Tuesday, October 19, 2010

No more council houses for life

Social housing budget to be cut in half

The social housing budget in England is to be cut by more than 50% in the Spending Review. Council housing "for life" will be phased out, with the needs of new council tenants assessed over time to see if they still require help with housing from their local authority. At present, council tenants keep their property for life unless they breach their tenancy agreement, for example, by engaging in anti-social behaviour. They can also pass their homes onto their children. Lib Dem deputy leader Simon Hughes said his party was against the idea, which was not coalition policy.

Posted by little professor @ 06:22 AM (2432 views)
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19 thoughts on “No more council houses for life

  • “Tenants will be charged nearer the going market rate, to release cash for the building programme.”Paid for by housing benifits?

    This will be a zero sum game or worse, anyway what will be the going market rate when they revise LHA?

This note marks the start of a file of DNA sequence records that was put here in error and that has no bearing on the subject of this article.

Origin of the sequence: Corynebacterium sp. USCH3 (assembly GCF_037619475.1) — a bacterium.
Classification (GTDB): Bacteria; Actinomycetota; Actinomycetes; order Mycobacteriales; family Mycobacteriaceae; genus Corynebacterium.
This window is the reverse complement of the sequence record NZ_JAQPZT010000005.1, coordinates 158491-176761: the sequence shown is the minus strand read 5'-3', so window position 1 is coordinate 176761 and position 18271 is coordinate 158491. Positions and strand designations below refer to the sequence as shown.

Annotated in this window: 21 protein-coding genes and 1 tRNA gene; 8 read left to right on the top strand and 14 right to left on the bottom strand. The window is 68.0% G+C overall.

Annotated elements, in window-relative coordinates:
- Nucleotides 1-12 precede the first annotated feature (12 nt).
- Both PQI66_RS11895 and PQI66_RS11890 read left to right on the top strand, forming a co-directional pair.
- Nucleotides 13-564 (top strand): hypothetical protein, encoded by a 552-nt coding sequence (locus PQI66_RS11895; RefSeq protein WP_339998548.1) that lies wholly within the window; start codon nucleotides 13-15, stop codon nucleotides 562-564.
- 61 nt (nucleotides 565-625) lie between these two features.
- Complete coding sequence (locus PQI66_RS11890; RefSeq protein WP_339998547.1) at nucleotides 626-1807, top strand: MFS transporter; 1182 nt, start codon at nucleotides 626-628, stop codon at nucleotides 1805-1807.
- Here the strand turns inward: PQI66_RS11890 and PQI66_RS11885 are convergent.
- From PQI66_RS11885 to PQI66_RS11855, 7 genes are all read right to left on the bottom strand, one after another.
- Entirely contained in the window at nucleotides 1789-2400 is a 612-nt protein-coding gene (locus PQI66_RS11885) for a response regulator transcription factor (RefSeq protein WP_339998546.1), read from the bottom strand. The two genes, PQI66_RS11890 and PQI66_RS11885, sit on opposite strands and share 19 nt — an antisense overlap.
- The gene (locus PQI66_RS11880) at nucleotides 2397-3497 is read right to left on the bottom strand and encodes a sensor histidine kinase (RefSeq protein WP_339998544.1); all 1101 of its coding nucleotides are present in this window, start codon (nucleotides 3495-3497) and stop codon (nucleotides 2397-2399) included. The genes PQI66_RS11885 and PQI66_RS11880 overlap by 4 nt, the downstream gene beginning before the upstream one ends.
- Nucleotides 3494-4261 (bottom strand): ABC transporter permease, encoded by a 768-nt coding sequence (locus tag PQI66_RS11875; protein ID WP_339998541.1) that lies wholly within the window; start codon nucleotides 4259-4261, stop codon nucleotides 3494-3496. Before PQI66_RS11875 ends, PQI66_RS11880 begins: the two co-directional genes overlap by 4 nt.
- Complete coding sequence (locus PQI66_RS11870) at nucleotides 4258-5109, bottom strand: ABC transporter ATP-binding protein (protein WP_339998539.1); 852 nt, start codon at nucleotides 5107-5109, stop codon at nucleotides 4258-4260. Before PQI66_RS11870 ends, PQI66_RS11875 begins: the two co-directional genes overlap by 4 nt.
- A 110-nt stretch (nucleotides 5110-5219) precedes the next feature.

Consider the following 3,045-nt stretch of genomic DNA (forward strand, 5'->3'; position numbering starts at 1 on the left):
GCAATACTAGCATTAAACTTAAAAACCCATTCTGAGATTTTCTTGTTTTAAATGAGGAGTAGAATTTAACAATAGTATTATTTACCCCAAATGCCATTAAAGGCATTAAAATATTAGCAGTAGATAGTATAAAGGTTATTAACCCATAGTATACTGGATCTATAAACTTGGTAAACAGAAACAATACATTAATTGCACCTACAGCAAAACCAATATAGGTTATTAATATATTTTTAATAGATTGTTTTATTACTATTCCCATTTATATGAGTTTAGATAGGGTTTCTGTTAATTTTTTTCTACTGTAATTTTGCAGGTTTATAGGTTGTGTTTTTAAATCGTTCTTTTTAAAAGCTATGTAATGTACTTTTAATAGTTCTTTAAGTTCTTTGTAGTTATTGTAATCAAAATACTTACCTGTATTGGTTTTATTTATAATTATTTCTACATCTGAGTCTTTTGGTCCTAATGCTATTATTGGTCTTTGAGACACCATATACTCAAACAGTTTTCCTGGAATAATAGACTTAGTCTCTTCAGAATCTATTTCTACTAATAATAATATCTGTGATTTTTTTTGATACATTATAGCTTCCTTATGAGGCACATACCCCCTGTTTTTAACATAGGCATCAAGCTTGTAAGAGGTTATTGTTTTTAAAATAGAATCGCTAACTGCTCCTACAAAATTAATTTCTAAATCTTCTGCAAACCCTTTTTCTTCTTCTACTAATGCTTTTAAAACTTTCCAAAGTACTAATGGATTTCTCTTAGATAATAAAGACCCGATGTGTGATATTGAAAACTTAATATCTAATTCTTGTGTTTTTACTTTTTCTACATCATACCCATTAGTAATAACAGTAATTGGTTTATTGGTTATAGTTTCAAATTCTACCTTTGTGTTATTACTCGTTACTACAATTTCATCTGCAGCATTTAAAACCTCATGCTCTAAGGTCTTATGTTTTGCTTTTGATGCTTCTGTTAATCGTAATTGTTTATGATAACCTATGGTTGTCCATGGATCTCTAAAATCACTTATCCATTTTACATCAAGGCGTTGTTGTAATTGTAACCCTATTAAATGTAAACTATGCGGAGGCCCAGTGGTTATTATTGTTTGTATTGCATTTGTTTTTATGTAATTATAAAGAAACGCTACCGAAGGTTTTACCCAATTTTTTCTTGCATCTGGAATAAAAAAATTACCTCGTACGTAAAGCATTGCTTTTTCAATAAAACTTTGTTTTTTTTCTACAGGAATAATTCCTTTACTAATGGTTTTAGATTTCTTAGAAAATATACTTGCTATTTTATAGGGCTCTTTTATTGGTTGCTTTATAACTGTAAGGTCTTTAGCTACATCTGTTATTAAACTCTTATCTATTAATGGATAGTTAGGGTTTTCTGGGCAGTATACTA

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  • Hmmm, nothing is ever perfect but this, on first reading it, looks flawed.

    Firstly and most obviously it seems to take away any incentive to better ones self if you live in a council house.

    Secondly, if you can afford ‘the going rate’ then you can afford to pay a mortgage as the two are so close.
    In fact the country would be better off if they paid a mortgage because then their accommodation doesn’t need to be paid for by the state in retirement.

    This brings me back to a point I made awhile ago that virtually everyone in the country can afford a house (100k tops for a good 3 bed semi) it’s the land underneath with planning permission they can’t afford, which is granted by the local authority.

    Surrly someone can join the dots and come up with s better scheme.

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  • Maybe they’re opening up a new btl Market by kicking out the prudent council house dwellers.

    It’s the diligent and prudent that get it again.

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  • It’s hard to see the coalition lasting another 6 months. The feudal tuition fee proposals were already enough for a major lib dem rebellion.